But in a sense, Sean Trende is right yet again. That is how the Republicans will take back the White House if they do it. It certainly won’t be because of their policies. It will be because they get a candidate who can fake it to the common man. I know that won’t be Marco Rubio. But it could be Paul Ryan; he has excellent populist rhetoric. In fact, he is the prototypical “populist libertarian”: populist rhetoric and libertarian-ish policies. Or to put it more bluntly: populist rhetoric and elitist policies. Will the American people yet again fall for that bait and switch? I wouldn’t bet against it. But if it does happen, we will get neither populism nor libertarianism.


The image at the top is a common one that libertarians use to show that they are for freedom while everyone else isn’t. But note that they don’t place themselves opposite conservatives or liberals; they place themselves opposite populists. That’s another thing about libertarians: they aren’t too sanguine about democracy. They see it as something like mob rule. But of course they do! They know that their political philosophy is deeply unpopular: unpopulist.

Clueless Resentment Politics

Jamelle BouieJamelle Bouie is one of people I read every day. So I was interested to see the clip below from All In. Bouie got some email that was, well, if not racist, at least the kind of conservative claptrap that claims that the black community is all screwed up and that it is all their own fault. I remember hearing someone (I think it was EJ Dionne) talking about how when he goes to work early in the morning, what he sees is huge numbers of black and brown people getting on buses going to work. But for a lot of (and very possibly most) conservatives, minority groups will forever be Ronald Reagan’s mythical welfare queen driving a Cadillac.

What happened with Bouie is that he was able to figure out who had sent him the email. So he called the guy up and they had a conversation of sorts. Apparently, the guy did almost all of the talking and it wasn’t really about race; it was about his anger with the Republican Party. But in a wider sense, it was about his resentment. And hey, I get that. We all resent the injustices we see in the rewards of our society. As Friedrich Hayek said, it wouldn’t be possible to have a capitalist system if it were truly just. The only way that the losers in such a system could deal with it is to know that the system just isn’t fair. If they knew they were poor because they really did suck, the whole system would fall apart.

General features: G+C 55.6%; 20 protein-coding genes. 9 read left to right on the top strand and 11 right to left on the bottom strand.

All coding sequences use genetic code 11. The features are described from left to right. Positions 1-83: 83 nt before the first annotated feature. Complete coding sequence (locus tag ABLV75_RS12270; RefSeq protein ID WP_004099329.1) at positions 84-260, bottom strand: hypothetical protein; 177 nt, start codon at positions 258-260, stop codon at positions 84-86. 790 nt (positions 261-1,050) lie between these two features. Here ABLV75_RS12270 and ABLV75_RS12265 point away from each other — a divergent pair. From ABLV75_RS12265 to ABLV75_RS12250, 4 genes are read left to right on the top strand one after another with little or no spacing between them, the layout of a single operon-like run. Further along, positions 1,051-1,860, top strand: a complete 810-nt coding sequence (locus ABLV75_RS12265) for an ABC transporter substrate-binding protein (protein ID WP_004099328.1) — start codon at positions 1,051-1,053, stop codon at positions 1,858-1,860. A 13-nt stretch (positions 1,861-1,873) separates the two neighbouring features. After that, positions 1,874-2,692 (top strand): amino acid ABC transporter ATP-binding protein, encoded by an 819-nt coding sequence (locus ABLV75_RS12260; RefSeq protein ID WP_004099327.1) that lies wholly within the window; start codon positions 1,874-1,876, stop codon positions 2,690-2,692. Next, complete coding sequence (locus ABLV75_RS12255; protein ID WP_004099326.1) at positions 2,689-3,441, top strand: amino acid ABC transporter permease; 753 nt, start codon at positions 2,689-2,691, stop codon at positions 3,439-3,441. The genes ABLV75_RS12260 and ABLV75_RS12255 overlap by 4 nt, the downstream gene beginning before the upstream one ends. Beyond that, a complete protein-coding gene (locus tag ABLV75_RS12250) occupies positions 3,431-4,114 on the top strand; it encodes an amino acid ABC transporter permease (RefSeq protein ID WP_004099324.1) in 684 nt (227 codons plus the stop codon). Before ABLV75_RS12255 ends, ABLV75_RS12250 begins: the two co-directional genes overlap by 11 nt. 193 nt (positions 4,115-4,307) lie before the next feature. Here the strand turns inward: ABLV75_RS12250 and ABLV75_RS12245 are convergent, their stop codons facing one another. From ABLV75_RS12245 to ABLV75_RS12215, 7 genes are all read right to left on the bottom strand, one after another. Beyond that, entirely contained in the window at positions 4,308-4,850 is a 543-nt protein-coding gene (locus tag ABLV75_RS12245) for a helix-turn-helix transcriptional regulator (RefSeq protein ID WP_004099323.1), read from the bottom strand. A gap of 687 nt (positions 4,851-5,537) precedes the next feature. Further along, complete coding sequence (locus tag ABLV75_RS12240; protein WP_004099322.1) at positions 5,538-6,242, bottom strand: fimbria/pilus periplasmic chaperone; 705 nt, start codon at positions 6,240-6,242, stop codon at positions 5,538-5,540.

This is really interesting for a couple of reasons. First, Hayek seems to understand something that most other conservatives do not. For example, Ayn Rand was a fan of Hayek, but according to her the free market would always and forever compensate people perfectly for their worth. This, of course, is a standard conservative belief: we live in a meritocracy and if you don’t do well, it is your own damned fault. But Jamelle Bouie’s acquaintance captures the cognitive dissonance of conservatism perfectly. He is resentful of both the welfare queen and the fat cat banker. On all sides are takers. And stuck in the middle are the good, hard working people who I assume this guy defines as people like himself. (Don’t we all?)

But there’s a great twist here. The guy’s a lawyer! In addition to his living depending upon a strong government with strong courts upholding strong laws, he is protected as a member of a guild. I know a decent amount about the law. There are lots of poor people who would hire me to do simple legal tasks for them. But I can’t! Doing that would be a felony. Hell, it would probably be many felonies. What’s more, this lawyer is not just protected against potential proto-lawyers like me; he is also protected against extremely well trained lawyers in other countries. This guy’s entire livelihood is one big wet kiss from the government and all of its protectionist tendencies.

Still: I get it. None of us are especially happy with our lot in life. But our resentful lawyer is doing pretty well by the government he hates. I’m sure that he is easily in the top half of those benefiting from the government’s largess. But he will likely never recognize this fact. He is like a child who resents a sibling’s birthday party because he forgot that he recently had his own. But it is a lot more acceptable coming from a five-year-old.


This whole thing begs the question though: if I send Jamelle Bouie some racist email, will he call me?